Romance scammer jailed for conning Holocaust survivor out of $2.8M

A woman from Florida has been jailed for 51 months for defrauding a Holocaust survivor out of $2.8 million in an online romance scam.

Peaches Stergo, 36, spent years on her digital mark, an unnamed 87-year-old man who survived Nazi concentration camps in the Second World War.

Stergo initially met her victim on a dating website seven years ago and first asked him for money in 2017, falsely claiming she needed it to pay a lawyer to obtain a settlement fee she had won in an injuries court case.

“Over the next four-and-a-half years, Stergo continued her lies,” said the US Department of Justice (DoJ), announcing the sentencing. “She repeatedly demanded that the Victim deposit money into her bank accounts. She claimed that if he did not, her accounts would be frozen, and he would never be paid back.”

Romance scams are a particularly insidious form of social engineering ploy, one that often targets the vulnerable and elderly online with implicit promises of companionship and other forms of intimacy before taking the victim for everything they’re worth.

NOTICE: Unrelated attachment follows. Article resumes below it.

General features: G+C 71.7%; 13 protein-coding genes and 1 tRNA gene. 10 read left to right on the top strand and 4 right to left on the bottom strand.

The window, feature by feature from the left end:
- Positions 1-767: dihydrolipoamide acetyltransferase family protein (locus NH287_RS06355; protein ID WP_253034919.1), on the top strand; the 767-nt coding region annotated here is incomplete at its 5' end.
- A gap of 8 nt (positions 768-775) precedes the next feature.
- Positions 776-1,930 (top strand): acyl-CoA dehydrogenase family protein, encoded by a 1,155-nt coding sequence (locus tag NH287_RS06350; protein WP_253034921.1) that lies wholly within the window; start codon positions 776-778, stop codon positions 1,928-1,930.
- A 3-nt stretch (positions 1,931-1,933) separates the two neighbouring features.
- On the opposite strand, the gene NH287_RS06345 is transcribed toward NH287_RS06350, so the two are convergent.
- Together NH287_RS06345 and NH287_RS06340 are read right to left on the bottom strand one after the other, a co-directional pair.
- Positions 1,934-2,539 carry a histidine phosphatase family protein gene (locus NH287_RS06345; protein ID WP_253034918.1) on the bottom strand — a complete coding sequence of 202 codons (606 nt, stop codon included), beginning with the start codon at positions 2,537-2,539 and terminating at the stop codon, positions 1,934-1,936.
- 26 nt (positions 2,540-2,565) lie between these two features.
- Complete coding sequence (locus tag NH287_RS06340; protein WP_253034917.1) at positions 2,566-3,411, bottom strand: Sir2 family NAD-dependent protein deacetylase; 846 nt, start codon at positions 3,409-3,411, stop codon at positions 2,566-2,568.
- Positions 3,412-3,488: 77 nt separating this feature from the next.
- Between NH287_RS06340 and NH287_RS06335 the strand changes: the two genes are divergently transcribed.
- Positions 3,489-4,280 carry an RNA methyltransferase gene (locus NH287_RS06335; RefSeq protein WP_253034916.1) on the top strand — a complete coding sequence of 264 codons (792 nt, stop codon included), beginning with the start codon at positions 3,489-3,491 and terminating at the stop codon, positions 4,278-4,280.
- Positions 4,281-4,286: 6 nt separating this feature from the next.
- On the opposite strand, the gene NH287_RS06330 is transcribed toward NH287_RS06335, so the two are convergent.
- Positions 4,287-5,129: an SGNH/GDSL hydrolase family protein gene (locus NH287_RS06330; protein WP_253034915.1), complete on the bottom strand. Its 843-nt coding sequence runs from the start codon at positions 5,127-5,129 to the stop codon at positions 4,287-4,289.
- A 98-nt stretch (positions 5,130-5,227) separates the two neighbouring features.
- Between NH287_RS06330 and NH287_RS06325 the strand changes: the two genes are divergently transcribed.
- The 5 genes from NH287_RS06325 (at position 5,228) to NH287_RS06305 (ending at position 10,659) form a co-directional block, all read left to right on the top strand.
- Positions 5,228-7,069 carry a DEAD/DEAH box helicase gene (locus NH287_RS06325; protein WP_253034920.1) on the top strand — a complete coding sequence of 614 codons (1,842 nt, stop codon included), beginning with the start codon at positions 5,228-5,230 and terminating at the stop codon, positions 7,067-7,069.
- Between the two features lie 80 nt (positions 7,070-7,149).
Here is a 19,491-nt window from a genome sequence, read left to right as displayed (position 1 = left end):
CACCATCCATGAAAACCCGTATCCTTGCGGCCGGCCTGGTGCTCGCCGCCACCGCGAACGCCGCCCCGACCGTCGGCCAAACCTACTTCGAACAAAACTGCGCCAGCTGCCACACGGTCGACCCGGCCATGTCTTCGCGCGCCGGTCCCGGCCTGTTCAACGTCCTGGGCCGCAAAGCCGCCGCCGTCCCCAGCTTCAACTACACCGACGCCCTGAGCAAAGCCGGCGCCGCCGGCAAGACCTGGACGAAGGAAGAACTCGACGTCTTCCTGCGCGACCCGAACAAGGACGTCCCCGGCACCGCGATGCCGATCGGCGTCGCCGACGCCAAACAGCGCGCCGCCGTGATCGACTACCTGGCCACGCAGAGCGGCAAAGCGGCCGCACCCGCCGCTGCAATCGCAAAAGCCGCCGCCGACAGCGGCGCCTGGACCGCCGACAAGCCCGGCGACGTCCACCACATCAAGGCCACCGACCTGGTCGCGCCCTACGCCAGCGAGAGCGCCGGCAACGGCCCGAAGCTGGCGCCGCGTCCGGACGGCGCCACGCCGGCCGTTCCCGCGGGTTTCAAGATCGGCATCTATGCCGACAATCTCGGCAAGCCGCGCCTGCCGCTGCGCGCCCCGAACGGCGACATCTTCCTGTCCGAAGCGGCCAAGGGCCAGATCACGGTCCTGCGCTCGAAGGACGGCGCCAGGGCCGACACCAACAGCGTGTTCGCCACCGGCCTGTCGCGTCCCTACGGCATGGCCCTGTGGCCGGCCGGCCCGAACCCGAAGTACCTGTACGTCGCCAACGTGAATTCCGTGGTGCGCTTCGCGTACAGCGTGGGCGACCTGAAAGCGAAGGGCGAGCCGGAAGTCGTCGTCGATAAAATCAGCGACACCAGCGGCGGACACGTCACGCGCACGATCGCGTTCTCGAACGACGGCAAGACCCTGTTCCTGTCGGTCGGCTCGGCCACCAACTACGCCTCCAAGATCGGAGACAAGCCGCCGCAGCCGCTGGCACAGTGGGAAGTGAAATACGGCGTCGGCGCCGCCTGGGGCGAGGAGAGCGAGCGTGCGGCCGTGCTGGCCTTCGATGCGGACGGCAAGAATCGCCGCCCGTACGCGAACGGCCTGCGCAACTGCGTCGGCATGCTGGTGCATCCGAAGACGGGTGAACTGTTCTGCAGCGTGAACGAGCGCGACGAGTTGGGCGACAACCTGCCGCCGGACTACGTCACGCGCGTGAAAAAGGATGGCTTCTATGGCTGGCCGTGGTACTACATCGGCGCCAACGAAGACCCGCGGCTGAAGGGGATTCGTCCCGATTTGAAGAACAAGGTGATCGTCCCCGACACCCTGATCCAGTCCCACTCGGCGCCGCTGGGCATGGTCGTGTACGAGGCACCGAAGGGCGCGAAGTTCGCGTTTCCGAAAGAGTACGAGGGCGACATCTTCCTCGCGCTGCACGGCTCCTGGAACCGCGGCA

In total, Stergo’s victim sent her more than sixty checks, which came to an astounding $2.8 million. To abet her deception, the fraudster created a dummy email account that made it look like she was a respectable employee of a bank.

The victim was forced to give up his apartment, having been conned out of his life savings by Stergo, who joked to her real partner about the scam in electronic messages.

“Stergo thought that her successful manipulation of the victim’s emotions was humorous, following up her message with ‘lol,’” said the DoJ. “She also joked in a text message that the Victim was ‘broke’ — that ‘[h]e don’t have anything else to pawn.’”

According to the DoJ, Stergo also expressed her unwillingness to earn an honest living, saying she preferred a life of crime.

“I am just aggravated hurt frustrated that I haven’t made money . . . I don’t want to work . . . it’s too hard,” she said in one message.

Stergo spent the stolen money on a luxurious lifestyle, including a home in a gated community, a condominium, a boat, and cars including a Corvette and Suburban.

Stergo has been ordered by a federal court in New York to pay restitution of $2,830,775 and forfeit the gated home and more than a hundred other articles she obtained through her fraud.

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